“The one thing I noticed today is that the running games in the NFC South really improved. Of course, Tampa Bay stood pat with Cadillac Williams, last year’s fifth overall pick, who wound up being the NFL Offensive Rookie of the Year and a 1,000-yard rusher. But take a look at New Orleans, who drafted USC running back Reggie Bush with the second overall pick. Bush is added to a backfield that already has Deuce McAllister and Michael Bennett. Carolina’s backfield already had DeShaun Foster and Eric Shelton, last year’s second-round pick, but added Memphis rusher DeAngelo Williams late in the first round. Atlanta’s run game was powered by Pro Bowler Warrick Dunn and T.J. Duckett and now features Mississippi State’s Jerious Norwood, a third-round pick. Tampa Bay’s run defense will be tested even more this year and in the years to come due to the running backs selected on the first day of the 2006 NFL Draft.”

“If I had to assign a grade to the Buccaneers’ first day of the draft, I’d give Tampa Bay a really solid “B.” The first-round selection of Davin Joseph was very solid. He’ll be a starter at right guard and anytime a team’s first-round pick starts as a rookie it does help the value of the pick in the short term. Jeremy Trueblood is a decent pick, but he comes with some questions that I’ve outlined earlier in this column. The interesting thing is that the Bucs are bolstering the right side of their offensive line, which is the key side when it comes to protecting a left-handed quarterback like Chris Simms. If Marshall would have been the pick, I think the Bucs would have gotten a “B+” from me. Adding Maurice Stovall, who was a Pewter Report Bucs’ Best Bet (from the 2006 Bucs Draft Preview), in the third round was a great move. Stovall fits what Jon Gruden wants on offense and has the ability to become a starter in time. It was a great way to end the Bucs’ first day.”

Pewter Report Managing Editor Jim Flynn
“I can’t find fault in Tampa Bay’s decision to take Oklahoma guard Davin Joseph with its first-round draft pick on Saturday. Some might have been surprised by the player, but nobody should have been surprised by the position the Bucs addressed in the first round. The Bucs desperately needed to upgrade the guard position since Sean Mahan, who started all 16 games at right guard last season, is considered undersized and will eventually move to center. Joseph is a great athlete, has good character and can hold his own on both running and passing plays. The only reason Joseph wasn’t projected to be a first-round pick in more mock drafts was because of the fact that he spent his entire senior year playing at left tackle due to injuries along Oklahoma’s offensive line. This marks just the sixth-time in franchise history that the Bucs have used a first-round pick on an offensive lineman. Take a look at the previous five:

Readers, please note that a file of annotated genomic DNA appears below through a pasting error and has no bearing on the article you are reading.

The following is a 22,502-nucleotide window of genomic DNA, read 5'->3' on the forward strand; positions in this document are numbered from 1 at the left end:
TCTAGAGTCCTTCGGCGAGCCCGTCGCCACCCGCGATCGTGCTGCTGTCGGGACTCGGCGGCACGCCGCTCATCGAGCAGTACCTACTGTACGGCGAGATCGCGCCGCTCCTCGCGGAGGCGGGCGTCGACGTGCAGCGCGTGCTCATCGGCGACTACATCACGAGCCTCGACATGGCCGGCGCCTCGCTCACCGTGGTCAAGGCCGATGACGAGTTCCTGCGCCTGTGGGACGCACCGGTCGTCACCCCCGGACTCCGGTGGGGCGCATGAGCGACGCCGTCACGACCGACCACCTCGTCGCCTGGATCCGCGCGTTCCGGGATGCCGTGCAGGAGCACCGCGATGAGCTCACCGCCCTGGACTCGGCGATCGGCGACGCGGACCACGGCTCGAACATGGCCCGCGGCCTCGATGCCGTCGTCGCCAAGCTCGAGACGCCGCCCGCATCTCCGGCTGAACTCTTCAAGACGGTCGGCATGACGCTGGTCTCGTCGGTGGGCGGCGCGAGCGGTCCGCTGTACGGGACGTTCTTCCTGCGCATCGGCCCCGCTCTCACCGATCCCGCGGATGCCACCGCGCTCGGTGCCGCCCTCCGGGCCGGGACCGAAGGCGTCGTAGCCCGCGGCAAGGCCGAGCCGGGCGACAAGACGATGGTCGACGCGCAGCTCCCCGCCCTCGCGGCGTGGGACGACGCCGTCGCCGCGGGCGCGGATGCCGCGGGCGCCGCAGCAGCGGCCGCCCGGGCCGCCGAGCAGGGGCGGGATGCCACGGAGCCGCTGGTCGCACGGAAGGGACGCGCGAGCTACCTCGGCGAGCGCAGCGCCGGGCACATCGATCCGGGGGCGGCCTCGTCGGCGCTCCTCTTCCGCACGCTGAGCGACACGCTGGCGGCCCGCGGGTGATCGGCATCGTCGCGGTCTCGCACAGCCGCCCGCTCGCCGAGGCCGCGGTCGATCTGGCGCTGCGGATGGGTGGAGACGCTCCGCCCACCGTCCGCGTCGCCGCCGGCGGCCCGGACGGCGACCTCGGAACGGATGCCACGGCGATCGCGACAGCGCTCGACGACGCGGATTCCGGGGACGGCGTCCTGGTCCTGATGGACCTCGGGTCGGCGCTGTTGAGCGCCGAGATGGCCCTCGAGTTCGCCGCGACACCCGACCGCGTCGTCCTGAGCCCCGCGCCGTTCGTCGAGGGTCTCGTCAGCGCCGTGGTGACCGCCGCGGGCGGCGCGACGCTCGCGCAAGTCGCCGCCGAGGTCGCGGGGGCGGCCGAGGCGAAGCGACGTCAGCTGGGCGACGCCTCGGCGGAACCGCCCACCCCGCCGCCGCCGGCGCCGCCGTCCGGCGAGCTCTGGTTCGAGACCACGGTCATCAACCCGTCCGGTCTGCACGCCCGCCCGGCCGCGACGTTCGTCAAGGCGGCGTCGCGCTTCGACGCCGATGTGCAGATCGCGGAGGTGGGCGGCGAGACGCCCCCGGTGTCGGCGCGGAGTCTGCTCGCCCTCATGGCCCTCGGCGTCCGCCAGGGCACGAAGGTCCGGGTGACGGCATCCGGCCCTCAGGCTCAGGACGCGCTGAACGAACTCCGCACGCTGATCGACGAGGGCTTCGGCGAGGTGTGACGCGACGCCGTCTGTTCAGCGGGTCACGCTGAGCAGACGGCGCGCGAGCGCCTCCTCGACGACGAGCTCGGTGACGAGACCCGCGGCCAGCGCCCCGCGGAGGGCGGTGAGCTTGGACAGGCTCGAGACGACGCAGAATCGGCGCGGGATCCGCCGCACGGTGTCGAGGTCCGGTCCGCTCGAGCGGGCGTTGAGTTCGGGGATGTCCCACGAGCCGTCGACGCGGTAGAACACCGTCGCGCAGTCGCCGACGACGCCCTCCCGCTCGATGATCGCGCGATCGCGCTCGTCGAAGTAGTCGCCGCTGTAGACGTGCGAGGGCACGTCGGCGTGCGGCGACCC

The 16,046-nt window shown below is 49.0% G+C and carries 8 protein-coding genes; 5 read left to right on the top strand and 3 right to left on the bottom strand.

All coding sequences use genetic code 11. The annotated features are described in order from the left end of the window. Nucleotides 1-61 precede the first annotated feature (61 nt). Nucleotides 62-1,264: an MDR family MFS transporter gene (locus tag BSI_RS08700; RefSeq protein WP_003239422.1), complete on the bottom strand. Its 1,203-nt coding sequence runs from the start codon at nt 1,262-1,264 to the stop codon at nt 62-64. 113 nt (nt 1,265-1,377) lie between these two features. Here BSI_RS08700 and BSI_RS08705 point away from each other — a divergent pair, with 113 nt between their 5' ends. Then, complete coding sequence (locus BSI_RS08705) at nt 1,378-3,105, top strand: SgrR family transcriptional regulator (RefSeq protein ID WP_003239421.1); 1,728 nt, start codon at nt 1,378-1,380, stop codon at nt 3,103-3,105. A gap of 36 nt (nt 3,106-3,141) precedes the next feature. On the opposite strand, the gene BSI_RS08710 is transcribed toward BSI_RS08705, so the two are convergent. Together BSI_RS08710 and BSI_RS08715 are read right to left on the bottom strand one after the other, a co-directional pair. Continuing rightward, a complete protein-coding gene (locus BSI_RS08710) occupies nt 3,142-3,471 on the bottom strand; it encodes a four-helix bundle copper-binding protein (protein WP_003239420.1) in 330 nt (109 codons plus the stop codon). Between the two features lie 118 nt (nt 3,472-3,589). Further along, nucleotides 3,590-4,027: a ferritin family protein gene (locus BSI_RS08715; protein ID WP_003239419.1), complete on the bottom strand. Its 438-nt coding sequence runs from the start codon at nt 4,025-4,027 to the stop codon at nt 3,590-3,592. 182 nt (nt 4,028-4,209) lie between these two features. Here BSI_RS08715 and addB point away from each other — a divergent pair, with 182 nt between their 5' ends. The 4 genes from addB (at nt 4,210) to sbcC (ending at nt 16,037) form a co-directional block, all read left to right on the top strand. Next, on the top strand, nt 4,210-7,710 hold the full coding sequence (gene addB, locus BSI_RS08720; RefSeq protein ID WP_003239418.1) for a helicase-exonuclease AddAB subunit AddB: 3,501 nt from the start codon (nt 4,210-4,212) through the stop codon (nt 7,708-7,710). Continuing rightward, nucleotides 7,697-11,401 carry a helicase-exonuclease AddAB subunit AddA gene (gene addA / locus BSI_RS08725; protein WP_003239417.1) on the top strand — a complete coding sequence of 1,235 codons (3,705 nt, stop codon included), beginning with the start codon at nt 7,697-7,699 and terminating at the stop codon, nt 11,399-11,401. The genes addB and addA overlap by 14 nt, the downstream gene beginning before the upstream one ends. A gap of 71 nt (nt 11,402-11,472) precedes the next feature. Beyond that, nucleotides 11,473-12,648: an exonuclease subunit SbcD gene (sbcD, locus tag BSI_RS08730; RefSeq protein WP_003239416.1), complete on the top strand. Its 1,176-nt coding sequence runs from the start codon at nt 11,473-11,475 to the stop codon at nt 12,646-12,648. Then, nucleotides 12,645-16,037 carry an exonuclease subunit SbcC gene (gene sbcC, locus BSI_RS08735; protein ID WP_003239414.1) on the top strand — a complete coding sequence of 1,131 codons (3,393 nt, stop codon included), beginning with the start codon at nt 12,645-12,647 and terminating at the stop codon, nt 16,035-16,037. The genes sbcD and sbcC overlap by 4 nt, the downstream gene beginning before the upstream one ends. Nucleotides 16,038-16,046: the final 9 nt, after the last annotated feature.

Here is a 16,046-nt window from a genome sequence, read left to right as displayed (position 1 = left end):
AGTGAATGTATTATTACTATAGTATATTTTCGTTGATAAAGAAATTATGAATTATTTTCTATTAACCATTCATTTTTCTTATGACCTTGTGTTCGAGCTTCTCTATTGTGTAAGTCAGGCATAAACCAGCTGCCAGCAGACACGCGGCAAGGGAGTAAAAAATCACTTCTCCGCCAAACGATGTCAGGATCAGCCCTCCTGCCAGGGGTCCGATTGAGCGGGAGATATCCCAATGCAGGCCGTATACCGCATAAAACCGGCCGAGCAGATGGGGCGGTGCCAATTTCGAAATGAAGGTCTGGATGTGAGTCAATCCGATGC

1980 G Ray Snell
1982 G Sean Farrell
1988 T Paul Gruber
1991 T Charles McRae
2001 T Kenyatta Walker

With the exception of Gruber, none of those players even sniffed a Pro Bowl, and some were simply busts. While not one of those players was drafted by the current Bucs front office, head coach Jon Gruden and offensive line coach Bill Muir haven’t exactly had great fortune in terms of drafting offensive linemen. The team has wasted mid-round picks on center Austin King and tackle Lance Nimmo, both of whom are no longer in the NFL. Guard Jeb Terry (fifth-round pick) had his roster spot put in jeopardy Saturday when the team drafted Joseph, and third-round pick Chris Colmer looks like he’s one step closer to officially being labeled a bust with the drafting T Jeremy Trueblood.